Navigation

Olympic hopes fading for Weyermann

Weyermann (left) heading for second place in Lugano Keystone

The Swiss middle-distance runner, Anita Weyermann, has pulled out of Saturday's athletics meet in London, further reducing her already slim chances of qualifying for the Olympic Games this September.

This content was published on July 31, 2000 - 17:02

A bronze medallist in the 1,500 metres at the World and European championships, Weyermann was seen as one of Switzerland's best Olympic medal hopes. But a series of injuries and personal problems have seriously threatened her hopes of making it to Sydney, even after the Swiss Athletics Association agreed to extend her qualification period until the end of August.

On Sunday the Bernese runner looked a long way off her best while competing at the Swiss Championships in Lugano. Weyermann could only manage second place behind Sabine Fischer. More worryingly, she was almost 18 seconds off the Olympic qualifying time.

The 23-year-old said her decision to stay away from London this weekend did not mean she had given up on the Olympic dream. "I need to give myself time to reflect," she insisted. "I don't want to be rushed into a decision. But, in any case, I won't give up on my objectives while there is still hope."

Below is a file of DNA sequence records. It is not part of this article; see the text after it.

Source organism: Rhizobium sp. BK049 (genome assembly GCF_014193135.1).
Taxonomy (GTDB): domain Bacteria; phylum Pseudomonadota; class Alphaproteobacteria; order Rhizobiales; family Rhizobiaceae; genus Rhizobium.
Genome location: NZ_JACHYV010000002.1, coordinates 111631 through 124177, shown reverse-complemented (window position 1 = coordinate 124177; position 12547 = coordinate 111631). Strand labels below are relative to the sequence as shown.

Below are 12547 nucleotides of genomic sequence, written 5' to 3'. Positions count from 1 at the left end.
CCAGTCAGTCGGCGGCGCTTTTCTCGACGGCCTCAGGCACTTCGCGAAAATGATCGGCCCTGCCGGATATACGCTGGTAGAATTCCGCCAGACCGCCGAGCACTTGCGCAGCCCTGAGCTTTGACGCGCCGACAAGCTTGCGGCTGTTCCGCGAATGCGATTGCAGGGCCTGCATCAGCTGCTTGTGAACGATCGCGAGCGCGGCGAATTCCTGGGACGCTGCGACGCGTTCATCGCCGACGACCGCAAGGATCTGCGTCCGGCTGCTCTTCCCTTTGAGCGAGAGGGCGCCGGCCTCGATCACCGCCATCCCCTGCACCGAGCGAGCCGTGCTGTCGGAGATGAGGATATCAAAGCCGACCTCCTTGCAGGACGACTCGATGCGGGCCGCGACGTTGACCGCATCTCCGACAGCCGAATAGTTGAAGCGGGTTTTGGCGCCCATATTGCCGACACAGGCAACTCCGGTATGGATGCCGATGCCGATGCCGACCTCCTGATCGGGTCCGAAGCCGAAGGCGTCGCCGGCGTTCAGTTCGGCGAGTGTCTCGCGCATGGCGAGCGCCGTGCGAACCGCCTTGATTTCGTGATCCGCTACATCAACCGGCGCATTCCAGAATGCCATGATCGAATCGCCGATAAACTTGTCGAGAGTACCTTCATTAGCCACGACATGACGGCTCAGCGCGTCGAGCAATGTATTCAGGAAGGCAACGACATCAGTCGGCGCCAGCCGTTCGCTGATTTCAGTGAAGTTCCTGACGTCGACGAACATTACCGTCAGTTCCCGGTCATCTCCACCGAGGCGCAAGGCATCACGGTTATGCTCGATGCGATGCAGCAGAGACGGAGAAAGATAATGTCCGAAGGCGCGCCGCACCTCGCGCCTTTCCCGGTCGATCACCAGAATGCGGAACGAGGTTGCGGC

The Olympic qualifying period has come at an unfortunate time for many of Switzerland's biggest medal hopes. Like Weyermann, Marcel Schelbert is desperately hoping to get back to full fitness in the remaining weeks. Vevey's Corinne Simasotchi, meanwhile, has been forced to call an early end to her season after an achilles tendon injury ruled out any hope of meeting the Sydney deadline.

Switzerland was able to add two new names to its likely Olympic squad at the weekend, with the sprinter, Mireille Donders, and hurdler, Paolo Della Santa, both reaching the qualifying criteria in their respective disciplines. Their success brought the number of Swiss athletes who have qualified for the Games up to seven, a number which is unlikely to swell greatly in the time that is left.

swissinfo with agencies

This article was automatically imported from our old content management system. If you see any display errors, please let us know: community-feedback@swissinfo.ch

Comments under this article have been turned off. You can find an overview of ongoing debates with our journalists here. Please join us!

If you want to start a conversation about a topic raised in this article or want to report factual errors, email us at english@swissinfo.ch.

Share this story

Join the conversation!

With a SWI account, you have the opportunity to contribute on our website.

You can Login or register here.